Environmental groups implored all members of the society to commit to preventing and reducing garbage as the nation commemorates the “Ondoy” tragedy that brought the country to its knees in September 2009.
After dumping a record volume of rain, typhoon “Ondoy” (international name: “Ketsana”) instantly transformed huge parts of Metro Manila and Luzon into “water world,” killing over 700 citizens, displacing hundreds of thousands of people and causing billions of pesos in damaged properties and business losses.
The EcoWaste Coalition and its partner groups in Barangay Tatalon, Quezon City and Barangay Banaba, San Mateo, Rizal, two of the many communities ravaged by the floods, pointed to waste prevention and reduction as an essential measure to alleviate the impact of extreme weather disturbances like Ondoy.
“Waste prevention and reduction, along with time-tested ecological practices of reusing, recycling and composting discards, could be the simplest flood and disaster mitigation strategy there is,” noted Edwin Alejo, Coordinator, EcoWaste Coalition.
“Our society will have better chances of toning down the effects of calamities upon our people and the environment if every waste generator, from individual citizens, households, markets, schools, hospitals, malls to factories, will moderate their wastefulness, conserve resources and avoid creating any form of garbage,” stated Tatalon resident Ben Galindo, Chairperson, Sagip Pasig Movement.
“We have seen and suffered the wrath of Ondoy, but have we really learned and changed after Ondoy’s onslaught?,” asked Noli Abinales, President of the San Mateo-based Buklod Tao. “Let the painful memories of Ondoy remind us of our shared responsibility to protect our Mother Earth, save what remains of her forests and rivers and restore her capacity to support life, starting with responsible consumption and the ecofriendly handling of our discards.”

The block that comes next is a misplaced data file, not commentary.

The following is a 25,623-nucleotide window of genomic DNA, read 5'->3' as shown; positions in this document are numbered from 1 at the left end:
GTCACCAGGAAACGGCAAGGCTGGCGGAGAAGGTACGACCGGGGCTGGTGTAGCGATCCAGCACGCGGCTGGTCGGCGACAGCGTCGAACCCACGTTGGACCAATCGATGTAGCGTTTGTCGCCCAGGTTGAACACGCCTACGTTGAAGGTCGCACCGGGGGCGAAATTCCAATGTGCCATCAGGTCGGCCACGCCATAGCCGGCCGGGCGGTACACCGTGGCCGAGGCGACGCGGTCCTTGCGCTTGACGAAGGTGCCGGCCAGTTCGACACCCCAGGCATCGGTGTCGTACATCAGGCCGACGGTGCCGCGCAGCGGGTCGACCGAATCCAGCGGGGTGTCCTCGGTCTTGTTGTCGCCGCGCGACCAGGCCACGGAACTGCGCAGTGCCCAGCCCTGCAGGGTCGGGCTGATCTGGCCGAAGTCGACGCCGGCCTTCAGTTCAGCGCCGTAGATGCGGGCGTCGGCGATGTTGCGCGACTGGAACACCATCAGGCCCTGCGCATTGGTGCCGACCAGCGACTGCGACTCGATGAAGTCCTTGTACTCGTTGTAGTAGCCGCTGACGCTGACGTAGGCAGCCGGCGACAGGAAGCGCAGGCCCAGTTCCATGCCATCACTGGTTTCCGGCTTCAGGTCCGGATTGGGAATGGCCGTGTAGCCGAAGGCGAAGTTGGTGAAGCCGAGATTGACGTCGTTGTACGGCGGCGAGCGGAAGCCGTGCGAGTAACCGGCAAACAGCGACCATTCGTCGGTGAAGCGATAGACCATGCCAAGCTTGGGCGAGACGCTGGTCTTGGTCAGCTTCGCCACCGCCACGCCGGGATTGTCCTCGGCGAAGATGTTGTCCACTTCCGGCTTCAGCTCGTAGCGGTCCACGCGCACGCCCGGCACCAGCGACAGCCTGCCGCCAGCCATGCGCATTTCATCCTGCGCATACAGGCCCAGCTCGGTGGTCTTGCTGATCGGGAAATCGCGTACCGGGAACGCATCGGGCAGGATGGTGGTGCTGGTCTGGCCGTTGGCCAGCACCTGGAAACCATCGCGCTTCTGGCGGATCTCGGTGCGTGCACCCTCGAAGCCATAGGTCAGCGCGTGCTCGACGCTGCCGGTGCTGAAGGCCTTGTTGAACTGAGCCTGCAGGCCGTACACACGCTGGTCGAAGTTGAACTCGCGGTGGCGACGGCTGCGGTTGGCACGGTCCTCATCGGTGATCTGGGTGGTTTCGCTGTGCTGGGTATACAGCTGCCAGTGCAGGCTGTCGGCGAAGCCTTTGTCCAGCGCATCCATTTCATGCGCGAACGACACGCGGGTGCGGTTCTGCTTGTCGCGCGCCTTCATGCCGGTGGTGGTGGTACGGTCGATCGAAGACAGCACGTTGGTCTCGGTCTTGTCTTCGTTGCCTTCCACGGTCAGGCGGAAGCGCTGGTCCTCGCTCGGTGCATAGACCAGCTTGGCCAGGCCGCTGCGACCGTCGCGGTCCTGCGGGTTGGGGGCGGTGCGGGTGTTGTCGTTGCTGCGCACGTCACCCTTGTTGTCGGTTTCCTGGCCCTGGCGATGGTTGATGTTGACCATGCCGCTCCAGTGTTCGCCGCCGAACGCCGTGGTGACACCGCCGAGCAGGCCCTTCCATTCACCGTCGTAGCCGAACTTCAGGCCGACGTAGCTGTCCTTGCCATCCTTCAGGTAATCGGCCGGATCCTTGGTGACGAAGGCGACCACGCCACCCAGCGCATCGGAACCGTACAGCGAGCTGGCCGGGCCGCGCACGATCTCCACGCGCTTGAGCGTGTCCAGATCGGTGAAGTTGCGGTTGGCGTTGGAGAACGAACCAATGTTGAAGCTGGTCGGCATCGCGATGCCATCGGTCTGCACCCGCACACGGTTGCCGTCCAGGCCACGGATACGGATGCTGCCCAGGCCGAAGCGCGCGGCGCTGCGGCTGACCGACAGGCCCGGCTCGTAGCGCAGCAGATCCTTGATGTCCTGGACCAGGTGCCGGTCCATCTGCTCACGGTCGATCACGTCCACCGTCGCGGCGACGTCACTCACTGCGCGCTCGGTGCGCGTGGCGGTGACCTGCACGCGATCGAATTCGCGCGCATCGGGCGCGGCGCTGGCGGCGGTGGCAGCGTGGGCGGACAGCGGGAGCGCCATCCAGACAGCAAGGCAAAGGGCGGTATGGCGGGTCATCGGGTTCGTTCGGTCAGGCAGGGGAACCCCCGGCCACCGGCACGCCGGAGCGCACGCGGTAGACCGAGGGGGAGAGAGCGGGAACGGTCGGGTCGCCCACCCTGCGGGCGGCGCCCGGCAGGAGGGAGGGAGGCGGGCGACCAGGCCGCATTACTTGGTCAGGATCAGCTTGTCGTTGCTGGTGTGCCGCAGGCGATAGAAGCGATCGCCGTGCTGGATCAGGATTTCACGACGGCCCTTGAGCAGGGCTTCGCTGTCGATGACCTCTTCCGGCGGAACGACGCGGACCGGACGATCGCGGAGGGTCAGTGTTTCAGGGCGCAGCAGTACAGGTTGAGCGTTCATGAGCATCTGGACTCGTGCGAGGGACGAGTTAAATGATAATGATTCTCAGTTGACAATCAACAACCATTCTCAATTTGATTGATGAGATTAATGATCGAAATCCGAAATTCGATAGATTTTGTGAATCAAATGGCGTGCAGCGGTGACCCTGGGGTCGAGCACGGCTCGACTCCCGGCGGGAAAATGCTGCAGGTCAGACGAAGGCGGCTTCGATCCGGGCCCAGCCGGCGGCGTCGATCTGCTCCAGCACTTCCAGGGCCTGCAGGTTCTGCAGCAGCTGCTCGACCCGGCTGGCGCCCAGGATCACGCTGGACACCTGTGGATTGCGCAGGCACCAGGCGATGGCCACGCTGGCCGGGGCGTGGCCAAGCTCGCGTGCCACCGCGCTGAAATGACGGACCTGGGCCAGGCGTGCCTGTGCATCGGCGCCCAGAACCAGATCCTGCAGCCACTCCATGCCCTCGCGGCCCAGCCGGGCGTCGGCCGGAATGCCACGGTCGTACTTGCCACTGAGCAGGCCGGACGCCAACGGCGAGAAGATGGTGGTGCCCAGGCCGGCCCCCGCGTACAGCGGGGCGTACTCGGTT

The groups also emphasized the need for a system that will ensure the environmentally-sound management of disaster debris and waste to minimize bacterial and chemical pollution in affected communities, noting that certain waste materials, particulary electronic waste or e-waste, are laden with toxic chemicals that could harm humans and the ecosytems.
The groups likewise threw their support to the meaningful observance of the “Save Sierra Madre Day” on September 26 and the importance of protecting the mountain range from illegal logging activities and “developmental intrusions.”
They cited a statement by Fr. Pete Montallana, Chairperson of the Save Sierra Madre Network who once said that “forested mountains are our best natural defenses against the twin scourges of ‘too much water’ on one hand, and ‘too little water’ on the other.”
“Ondoy could not have done its worst on the island of Luzon if its once-majestic protector, the Sierra Madre, had not been so degraded by unabated logging and other ‘developmental” intrusions’,” Montallana, recipient of the Fr. Neri Satur Award for Environmental Heroism in 2011, said.